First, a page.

Death did not suit Qin Shihuangdi, the man who unified China in 221 B.C. Obsessed with controlling time and the universe, he sought to retain authority in the after life by constructing a vast underground tomb complex modeled on his kingdom. For more than 2,000 years, an army of at least 7,000 terracotta soldiers guarded this buried empire. Its discovery in 1974, when a farmer stumbled across a clay head, led to one of the 20th century's most intriguing archaeological excavations.
Now, in "The First Emperor: China's Terracotta Army," the British Museum in London brings together the largest collection ever displayed abroad of artifacts from the Xi'an, China, site. Running until April 6, 2008, the exhibition showcases a dozen of the statues, along with weapons and cultural artifacts. Having survived three assassination attempts, the Emperor's top priority was security, so six-foot-plus (1.83 m) infantrymen, imperial guards and archers stand watch over his eternal realm. The afterlife also requires an administration, so there are civil officials and scribes, outfitted in their elegant robes and carrying writing implements. For entertainment, a strongman flexes his muscles and a sinuous acrobat balances on one leg.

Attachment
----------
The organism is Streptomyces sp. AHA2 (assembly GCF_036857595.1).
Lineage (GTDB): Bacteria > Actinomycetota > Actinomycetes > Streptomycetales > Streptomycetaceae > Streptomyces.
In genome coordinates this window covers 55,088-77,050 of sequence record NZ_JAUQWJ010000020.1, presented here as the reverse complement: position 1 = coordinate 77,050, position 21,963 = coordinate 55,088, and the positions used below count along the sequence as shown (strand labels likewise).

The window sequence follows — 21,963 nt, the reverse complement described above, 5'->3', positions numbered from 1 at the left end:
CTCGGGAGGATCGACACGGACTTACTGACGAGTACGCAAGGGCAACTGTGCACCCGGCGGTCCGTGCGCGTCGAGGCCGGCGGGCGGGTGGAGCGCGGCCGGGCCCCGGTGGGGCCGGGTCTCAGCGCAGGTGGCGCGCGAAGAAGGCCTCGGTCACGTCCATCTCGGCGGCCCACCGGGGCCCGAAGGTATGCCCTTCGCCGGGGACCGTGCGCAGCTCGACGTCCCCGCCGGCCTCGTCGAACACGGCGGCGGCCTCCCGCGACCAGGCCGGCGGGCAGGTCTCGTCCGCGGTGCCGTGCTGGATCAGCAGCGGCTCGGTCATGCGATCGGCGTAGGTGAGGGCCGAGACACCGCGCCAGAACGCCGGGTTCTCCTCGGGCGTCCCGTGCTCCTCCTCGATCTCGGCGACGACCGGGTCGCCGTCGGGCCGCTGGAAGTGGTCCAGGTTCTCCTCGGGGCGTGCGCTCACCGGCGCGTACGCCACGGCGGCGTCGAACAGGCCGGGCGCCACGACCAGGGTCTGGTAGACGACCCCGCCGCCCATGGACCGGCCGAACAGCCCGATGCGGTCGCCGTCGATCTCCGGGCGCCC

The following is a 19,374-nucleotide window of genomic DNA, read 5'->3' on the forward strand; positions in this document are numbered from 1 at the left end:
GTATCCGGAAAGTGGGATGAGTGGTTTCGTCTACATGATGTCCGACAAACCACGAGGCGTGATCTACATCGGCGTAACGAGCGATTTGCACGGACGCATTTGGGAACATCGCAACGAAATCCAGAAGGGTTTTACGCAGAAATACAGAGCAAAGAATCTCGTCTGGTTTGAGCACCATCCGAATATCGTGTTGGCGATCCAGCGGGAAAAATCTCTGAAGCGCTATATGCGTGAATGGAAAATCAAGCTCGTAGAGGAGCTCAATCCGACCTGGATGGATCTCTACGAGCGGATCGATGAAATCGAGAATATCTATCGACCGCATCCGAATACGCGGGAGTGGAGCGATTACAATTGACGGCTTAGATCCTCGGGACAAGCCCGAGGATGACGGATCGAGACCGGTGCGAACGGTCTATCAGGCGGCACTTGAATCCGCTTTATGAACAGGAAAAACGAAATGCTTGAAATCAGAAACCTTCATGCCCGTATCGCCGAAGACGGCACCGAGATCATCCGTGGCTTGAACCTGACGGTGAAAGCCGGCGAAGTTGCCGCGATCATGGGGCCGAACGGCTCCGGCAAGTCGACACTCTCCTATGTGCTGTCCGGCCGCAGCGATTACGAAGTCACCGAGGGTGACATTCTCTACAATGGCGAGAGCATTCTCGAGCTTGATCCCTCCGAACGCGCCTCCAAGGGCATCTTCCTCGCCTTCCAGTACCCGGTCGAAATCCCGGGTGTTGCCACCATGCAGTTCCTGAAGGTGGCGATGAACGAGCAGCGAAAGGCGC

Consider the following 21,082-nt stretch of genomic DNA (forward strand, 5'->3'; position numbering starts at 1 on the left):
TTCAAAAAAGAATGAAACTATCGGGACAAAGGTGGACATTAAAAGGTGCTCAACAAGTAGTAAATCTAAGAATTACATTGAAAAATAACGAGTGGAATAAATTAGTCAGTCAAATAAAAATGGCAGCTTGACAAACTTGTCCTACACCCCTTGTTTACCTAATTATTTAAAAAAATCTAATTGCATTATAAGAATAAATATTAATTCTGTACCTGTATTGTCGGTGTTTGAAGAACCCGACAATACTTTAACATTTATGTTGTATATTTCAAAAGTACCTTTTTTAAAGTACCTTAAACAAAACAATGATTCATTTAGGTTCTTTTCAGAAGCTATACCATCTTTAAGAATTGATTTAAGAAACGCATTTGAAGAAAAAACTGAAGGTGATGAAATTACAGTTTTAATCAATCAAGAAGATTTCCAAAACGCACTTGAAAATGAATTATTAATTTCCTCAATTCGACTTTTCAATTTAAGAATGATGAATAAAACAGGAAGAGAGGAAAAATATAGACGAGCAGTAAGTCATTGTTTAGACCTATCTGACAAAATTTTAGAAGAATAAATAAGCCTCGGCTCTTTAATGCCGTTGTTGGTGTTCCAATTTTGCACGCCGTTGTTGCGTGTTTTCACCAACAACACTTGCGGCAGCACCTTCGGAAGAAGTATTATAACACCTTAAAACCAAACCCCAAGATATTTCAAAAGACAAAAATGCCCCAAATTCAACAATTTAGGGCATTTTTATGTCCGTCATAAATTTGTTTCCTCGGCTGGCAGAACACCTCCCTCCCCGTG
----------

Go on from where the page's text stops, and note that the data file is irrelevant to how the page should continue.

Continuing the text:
For now, the Emperor's own burial place remains sealed: Chinese archaeologists have chosen to focus on excavating the statues. In that sense, the terracotta army has protected its Emperor after all.
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